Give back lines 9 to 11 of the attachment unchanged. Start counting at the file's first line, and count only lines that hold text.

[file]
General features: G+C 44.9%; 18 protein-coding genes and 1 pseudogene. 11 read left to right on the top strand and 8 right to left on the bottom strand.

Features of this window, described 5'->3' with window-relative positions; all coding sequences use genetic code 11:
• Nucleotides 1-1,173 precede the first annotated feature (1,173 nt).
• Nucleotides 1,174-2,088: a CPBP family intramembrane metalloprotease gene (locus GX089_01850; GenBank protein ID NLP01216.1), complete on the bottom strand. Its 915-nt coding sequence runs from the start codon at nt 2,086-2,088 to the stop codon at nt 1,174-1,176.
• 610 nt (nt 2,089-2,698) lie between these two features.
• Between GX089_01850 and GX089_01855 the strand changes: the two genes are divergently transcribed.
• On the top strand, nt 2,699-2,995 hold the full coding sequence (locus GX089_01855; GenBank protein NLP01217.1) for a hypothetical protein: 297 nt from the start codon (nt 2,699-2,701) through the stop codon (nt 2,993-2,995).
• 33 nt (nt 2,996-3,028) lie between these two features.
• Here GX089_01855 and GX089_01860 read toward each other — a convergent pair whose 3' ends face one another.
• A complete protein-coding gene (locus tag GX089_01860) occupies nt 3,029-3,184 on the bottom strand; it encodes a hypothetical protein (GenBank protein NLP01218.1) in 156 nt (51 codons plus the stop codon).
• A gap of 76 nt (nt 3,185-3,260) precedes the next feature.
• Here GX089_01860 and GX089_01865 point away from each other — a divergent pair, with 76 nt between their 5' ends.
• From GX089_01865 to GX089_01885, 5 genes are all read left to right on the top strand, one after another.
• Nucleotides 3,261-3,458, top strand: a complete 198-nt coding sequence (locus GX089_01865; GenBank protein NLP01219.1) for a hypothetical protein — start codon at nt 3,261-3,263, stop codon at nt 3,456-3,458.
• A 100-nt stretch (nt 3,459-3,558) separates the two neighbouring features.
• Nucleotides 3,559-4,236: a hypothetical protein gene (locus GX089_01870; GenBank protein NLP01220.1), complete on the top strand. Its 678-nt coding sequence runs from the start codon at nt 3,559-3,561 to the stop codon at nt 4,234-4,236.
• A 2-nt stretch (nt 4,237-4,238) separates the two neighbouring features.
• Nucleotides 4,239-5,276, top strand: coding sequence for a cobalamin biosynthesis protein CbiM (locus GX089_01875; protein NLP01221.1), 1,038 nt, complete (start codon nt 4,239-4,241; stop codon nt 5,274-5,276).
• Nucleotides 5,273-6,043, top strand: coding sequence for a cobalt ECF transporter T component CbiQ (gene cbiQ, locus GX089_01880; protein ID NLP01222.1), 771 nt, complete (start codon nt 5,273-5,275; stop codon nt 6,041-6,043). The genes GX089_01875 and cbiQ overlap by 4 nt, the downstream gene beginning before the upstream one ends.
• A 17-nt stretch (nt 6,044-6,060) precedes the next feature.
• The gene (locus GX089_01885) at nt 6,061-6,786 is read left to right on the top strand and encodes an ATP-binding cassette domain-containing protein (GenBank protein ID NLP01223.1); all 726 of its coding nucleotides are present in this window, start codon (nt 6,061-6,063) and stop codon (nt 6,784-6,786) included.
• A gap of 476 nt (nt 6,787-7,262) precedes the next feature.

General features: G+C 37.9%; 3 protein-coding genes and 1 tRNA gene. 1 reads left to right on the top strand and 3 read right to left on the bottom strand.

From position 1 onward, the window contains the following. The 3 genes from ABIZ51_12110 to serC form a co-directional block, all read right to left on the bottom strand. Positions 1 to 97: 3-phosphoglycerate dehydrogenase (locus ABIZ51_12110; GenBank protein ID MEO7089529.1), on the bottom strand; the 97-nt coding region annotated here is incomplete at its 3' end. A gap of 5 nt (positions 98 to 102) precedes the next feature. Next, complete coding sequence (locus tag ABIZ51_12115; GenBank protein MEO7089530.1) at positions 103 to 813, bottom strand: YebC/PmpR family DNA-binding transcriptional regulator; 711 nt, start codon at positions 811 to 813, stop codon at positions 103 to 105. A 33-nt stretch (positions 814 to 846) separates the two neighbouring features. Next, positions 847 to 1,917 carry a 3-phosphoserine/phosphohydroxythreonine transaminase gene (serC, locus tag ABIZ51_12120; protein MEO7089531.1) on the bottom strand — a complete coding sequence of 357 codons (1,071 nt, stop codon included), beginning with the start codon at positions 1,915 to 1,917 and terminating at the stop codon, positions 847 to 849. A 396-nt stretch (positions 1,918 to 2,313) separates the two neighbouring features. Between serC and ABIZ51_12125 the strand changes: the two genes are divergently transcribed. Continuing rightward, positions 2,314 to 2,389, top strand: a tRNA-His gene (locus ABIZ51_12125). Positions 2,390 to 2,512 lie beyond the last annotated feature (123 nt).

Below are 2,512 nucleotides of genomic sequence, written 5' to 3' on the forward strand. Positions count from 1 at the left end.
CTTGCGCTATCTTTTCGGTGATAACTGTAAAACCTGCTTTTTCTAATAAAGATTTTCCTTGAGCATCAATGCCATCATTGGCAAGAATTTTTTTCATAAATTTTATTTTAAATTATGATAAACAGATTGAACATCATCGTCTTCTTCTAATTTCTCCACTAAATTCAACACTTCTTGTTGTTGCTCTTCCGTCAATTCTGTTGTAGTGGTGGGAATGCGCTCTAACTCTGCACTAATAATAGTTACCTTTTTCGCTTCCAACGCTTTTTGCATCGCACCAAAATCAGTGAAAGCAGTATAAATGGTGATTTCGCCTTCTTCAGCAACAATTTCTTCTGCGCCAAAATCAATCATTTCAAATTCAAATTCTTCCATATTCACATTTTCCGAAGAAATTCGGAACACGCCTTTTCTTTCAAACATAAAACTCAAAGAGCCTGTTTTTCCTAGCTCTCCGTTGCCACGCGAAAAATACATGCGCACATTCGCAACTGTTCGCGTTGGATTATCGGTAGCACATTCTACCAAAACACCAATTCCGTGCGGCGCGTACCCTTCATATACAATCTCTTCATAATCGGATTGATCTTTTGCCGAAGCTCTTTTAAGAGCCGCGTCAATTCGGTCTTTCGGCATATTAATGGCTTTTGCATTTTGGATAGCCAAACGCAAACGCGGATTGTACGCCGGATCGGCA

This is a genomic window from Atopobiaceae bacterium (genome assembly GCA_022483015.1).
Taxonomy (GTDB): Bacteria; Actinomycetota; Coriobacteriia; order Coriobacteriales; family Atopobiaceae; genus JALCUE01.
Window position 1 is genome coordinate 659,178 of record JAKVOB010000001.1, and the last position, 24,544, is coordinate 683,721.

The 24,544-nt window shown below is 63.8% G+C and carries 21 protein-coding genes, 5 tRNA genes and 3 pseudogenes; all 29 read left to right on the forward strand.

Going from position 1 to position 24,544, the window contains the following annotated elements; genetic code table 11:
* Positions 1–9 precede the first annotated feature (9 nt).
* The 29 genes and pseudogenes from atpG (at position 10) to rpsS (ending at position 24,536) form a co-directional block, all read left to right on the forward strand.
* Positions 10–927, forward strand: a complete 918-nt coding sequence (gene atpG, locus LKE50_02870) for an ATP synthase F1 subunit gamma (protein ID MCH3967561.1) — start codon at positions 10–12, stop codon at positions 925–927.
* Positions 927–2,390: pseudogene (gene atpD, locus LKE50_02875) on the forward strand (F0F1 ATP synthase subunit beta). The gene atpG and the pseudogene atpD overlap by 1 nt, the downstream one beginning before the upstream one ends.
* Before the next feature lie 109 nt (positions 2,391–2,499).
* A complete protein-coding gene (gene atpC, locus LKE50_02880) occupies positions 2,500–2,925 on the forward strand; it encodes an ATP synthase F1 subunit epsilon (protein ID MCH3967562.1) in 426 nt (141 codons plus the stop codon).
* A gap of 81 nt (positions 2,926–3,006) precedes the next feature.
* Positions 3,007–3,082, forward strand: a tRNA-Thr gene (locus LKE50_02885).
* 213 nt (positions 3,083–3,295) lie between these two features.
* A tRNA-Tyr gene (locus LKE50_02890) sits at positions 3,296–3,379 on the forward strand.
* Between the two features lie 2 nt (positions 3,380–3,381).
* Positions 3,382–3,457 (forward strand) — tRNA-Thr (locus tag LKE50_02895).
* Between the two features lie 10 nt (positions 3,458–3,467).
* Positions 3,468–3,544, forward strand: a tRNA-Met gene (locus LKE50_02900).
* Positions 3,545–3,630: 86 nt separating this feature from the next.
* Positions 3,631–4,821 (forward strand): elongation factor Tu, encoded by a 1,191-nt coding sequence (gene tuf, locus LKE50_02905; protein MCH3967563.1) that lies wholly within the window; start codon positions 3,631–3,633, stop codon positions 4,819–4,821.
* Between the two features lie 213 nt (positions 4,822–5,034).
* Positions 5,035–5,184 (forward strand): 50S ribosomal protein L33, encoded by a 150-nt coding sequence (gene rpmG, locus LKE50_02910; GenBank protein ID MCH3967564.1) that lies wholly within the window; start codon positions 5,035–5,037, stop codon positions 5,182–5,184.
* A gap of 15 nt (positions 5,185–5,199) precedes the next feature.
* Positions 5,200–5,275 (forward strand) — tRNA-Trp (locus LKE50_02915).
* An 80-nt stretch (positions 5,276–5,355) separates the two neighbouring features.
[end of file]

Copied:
• Here GX089_01855 and GX089_01860 read toward each other — a convergent pair whose 3' ends face one another.
• A complete protein-coding gene (locus tag GX089_01860) occupies nt 3,029-3,184 on the bottom strand; it encodes a hypothetical protein (GenBank protein NLP01218.1) in 156 nt (51 codons plus the stop codon).
• A gap of 76 nt (nt 3,185-3,260) precedes the next feature.